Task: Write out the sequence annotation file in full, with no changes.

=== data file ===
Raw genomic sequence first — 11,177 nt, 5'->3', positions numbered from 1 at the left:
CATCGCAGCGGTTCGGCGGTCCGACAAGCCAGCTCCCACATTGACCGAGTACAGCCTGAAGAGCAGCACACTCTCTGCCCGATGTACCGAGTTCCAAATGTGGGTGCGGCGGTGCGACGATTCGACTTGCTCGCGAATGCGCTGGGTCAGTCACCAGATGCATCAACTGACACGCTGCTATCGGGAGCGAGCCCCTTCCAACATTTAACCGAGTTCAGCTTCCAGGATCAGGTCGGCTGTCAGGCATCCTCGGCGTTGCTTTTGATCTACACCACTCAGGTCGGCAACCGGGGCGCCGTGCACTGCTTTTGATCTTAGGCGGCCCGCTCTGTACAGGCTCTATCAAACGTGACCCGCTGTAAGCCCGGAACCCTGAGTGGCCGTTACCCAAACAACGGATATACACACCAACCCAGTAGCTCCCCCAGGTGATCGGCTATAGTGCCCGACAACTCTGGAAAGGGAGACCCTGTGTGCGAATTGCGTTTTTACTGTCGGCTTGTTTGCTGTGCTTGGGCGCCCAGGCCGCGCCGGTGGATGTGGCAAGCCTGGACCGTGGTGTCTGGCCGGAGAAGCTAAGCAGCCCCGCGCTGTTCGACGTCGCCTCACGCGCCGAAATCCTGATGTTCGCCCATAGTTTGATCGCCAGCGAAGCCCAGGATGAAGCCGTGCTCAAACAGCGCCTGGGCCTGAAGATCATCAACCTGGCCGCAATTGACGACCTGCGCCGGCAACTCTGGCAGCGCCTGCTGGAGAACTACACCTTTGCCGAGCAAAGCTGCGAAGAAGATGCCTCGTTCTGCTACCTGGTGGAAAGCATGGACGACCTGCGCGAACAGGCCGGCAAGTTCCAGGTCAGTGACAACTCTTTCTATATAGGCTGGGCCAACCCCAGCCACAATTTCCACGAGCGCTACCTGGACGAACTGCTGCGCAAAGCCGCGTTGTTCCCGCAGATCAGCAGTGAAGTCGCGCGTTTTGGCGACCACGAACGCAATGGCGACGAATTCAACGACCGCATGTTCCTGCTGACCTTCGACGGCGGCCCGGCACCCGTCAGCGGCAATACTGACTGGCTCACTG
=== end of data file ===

Raw genomic sequence first — 11,177 nt, 5'->3', positions numbered from 1 at the left:
CATCGCAGCGGTTCGGCGGTCCGACAAGCCAGCTCCCACATTGACCGAGTACAGCCTGAAGAGCAGCACACTCTCTGCCCGATGTACCGAGTTCCAAATGTGGGTGCGGCGGTGCGACGATTCGACTTGCTCGCGAATGCGCTGGGTCAGTCACCAGATGCATCAACTGACACGCTGCTATCGGGAGCGAGCCCCTTCCAACATTTAACCGAGTTCAGCTTCCAGGATCAGGTCGGCTGTCAGGCATCCTCGGCGTTGCTTTTGATCTACACCACTCAGGTCGGCAACCGGGGCGCCGTGCACTGCTTTTGATCTTAGGCGGCCCGCTCTGTACAGGCTCTATCAAACGTGACCCGCTGTAAGCCCGGAACCCTGAGTGGCCGTTACCCAAACAACGGATATACACACCAACCCAGTAGCTCCCCCAGGTGATCGGCTATAGTGCCCGACAACTCTGGAAAGGGAGACCCTGTGTGCGAATTGCGTTTTTACTGTCGGCTTGTTTGCTGTGCTTGGGCGCCCAGGCCGCGCCGGTGGATGTGGCAAGCCTGGACCGTGGTGTCTGGCCGGAGAAGCTAAGCAGCCCCGCGCTGTTCGACGTCGCCTCACGCGCCGAAATCCTGATGTTCGCCCATAGTTTGATCGCCAGCGAAGCCCAGGATGAAGCCGTGCTCAAACAGCGCCTGGGCCTGAAGATCATCAACCTGGCCGCAATTGACGACCTGCGCCGGCAACTCTGGCAGCGCCTGCTGGAGAACTACACCTTTGCCGAGCAAAGCTGCGAAGAAGATGCCTCGTTCTGCTACCTGGTGGAAAGCATGGACGACCTGCGCGAACAGGCCGGCAAGTTCCAGGTCAGTGACAACTCTTTCTATATAGGCTGGGCCAACCCCAGCCACAATTTCCACGAGCGCTACCTGGACGAACTGCTGCGCAAAGCCGCGTTGTTCCCGCAGATCAGCAGTGAAGTCGCGCGTTTTGGCGACCACGAACGCAATGGCGACGAATTCAACGACCGCATGTTCCTGCTGACCTTCGACGGCGGCCCGGCACCCGTCAGCGGCAATACTGACTGGCTCACTG